Skip to Content

Nathaniel Frank in the line of “Fire” [1 April, 2009]

Printer-friendly version

Nathaniel Frank’s new book, Unfriendly Fire: How the Gay Ban Undermines the Military and Weakens America (Thomas Dunne, $25.95) , considers the effects of Don’t Ask Don’t Tell.  In the wake of an Obama administration, the LGBT community has been buzzing with the possibility of repealing the ban.  Frank, who is optimistic about the end of the legislation, spoke by phone to Windy City Times about his project.

Windy City Times: You write that “Don’t Ask, Don’t Tell” (DADT) activism began around 1992-1993.  Given that the AIDS crisis was still a concern for the gay community at that time, how did DADT become an issue?

Nathaniel Frank: That’s a great question.  As you say, there was a much greater emphasis on the AIDS crisis in the early ’90s.  The queer population had not been as sympathetic to this particular issue because of the tradition of queer activism that’s left-wing or pacifistic or anti-militaristic.  I think it became a movement first, because it seemed easy.  I think [President Bill] Clinton thought it could be easy and the gay movement thought, “Well, let’s start with this, and get that out of the way, because that’s a no-brainer.”

Female gay activists who were either in or had friends in the military recognized that even while some of the queer left was not warm to this issue, this was a matter of careers and lives being wrecked because of those for whom the military was always important.  And then there were some of the newer people who came to the movement, who didn’t have the experience or orientation of the queer left, who thought, “this is winnable, this is easy.”  All the stars seemed to align to make this a logical, easy step.

WCT: You mention the queer left.  Given the widespread queer and straight opposition to these current wars, why should those who are opposed to war care about the lifting of the ban ?

NF: I’ve always had trouble understanding the position of what you might call strict pacifists.  I’ve always thought our country needs a military.  I think that needs to be separated from anger with and opposition to the particular militaristic history of the U.S.  t certain points.  You can oppose [all the prior and ongoing wars] and not necessarily think the country doesn’t need a military.  As long as there is a military, the military should treat everyone who’s in an equivalent position equitably.  You have to remember that this is not about whether gays can serve in the military but whether we admit that there already are gays in the military.  How do you treat the 65,000 gay and lesbian members who are in uniform? What I try to do is show the hidden costs to those lives.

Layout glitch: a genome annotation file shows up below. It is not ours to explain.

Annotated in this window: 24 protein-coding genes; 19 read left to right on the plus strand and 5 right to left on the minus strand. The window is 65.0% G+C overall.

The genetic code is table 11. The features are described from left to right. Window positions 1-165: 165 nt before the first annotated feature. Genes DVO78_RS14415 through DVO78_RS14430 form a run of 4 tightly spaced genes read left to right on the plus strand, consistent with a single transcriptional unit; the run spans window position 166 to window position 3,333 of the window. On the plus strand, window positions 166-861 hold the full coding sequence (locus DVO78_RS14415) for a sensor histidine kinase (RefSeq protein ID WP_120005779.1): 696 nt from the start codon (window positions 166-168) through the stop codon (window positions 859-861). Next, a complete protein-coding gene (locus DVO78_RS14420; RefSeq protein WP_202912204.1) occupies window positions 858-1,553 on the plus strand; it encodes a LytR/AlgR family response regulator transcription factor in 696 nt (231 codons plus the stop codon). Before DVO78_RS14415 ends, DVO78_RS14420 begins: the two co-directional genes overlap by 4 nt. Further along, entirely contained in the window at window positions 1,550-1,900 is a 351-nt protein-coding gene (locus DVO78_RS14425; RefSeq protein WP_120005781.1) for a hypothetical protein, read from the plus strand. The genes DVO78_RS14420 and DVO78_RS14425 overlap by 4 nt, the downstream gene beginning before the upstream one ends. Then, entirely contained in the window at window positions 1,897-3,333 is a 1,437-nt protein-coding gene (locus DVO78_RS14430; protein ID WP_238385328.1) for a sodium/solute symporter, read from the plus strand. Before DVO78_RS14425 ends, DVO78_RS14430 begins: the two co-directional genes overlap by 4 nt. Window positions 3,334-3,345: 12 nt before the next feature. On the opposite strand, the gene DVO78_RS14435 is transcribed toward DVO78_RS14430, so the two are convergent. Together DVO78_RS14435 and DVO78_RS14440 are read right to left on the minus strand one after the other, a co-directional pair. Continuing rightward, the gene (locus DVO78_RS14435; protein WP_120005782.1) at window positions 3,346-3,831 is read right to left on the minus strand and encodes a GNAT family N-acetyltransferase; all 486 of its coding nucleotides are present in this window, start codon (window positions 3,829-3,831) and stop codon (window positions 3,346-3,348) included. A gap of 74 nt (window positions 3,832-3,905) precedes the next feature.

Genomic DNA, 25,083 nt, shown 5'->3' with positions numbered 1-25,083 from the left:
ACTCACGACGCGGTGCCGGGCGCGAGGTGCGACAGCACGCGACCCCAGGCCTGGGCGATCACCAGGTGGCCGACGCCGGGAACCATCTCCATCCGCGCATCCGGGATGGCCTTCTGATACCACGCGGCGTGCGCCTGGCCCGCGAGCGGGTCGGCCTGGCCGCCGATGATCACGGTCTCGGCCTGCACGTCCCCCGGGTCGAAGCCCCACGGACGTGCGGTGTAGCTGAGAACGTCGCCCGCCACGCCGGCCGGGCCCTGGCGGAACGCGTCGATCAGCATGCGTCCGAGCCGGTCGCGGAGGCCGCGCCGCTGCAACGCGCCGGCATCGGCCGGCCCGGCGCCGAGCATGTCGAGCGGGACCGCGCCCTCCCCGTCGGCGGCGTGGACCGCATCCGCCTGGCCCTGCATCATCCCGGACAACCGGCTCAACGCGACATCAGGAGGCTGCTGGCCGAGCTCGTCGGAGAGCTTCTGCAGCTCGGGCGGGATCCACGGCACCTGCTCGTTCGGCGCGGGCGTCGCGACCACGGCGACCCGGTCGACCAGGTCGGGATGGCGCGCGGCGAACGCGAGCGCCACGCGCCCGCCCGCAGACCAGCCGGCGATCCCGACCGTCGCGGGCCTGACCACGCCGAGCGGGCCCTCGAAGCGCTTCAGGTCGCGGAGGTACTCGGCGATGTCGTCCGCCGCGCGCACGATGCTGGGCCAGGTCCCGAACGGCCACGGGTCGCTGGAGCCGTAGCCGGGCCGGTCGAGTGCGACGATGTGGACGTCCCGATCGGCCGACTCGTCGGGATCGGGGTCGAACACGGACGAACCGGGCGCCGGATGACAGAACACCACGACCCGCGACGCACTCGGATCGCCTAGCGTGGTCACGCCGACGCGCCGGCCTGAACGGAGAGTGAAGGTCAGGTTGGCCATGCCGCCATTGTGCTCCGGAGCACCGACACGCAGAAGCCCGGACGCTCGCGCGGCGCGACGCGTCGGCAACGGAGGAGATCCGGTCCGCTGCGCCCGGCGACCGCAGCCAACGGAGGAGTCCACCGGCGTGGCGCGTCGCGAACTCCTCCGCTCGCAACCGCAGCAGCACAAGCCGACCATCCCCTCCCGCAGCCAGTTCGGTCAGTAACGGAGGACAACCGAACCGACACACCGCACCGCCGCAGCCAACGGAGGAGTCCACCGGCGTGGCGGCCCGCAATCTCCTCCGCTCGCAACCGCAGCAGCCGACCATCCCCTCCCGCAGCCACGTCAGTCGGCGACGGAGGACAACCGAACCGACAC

WCT: You write, “the gay ban is no less than the stalling of the march toward Enlightenment.  The last three centuries of Western civilization have celebrated the ideals of freedom, truth, reason, and self-understanding.  In the United States we often consider ourselves to be a world beacon for these efforts.”  What’s the relationship between the agenda of DADT and this ideal of American global governance?

NF: That’s a great question.  There is certainly a relationship between the ideal of gay rights [that] rests, among other things, on a notion very consistent with the best and earliest ideals of America, which was that bloodlines and heritage and race and tribe don”t need to separate us but can unite us.  And gay Americans and gay families do that in sometimes very unique ways that buck the trend of world history, if you don’t mind me putting it that grandly.  And so the ideal of the Enlightenment, that freedom comes through knowledge, self-understanding, self-governance, power—these are concepts that are very dear to what the gay-rights movement has sought to do over the past half-century in particular.  Now, when I talk of Enlightenment ideals: there is also a connection between Enlightenment and Imperialism, and I’m not trying to endorse imperialism.  It may be a slippery slope, but it’s always been one of the very self-conscious challenges of America, to do good in the world without going the way of other republics that have become damaging empires.

WCT: You seem to posit the gay soldier as separate from race and class issues.  In a chapter that looks at how the army is discharging gays and filling its ranks with ex-convicts, you give the example of Private Steven Green, who shot and raped Abeer Qasim Hamza, a young Iraqi woman.  You point out that Green was a “high school dropout with three misdemeanor convictions and history of drug abuse.”  But ex-convicts could just as easily be gay, and we do hear stories about man-on-man brutality in Iraq.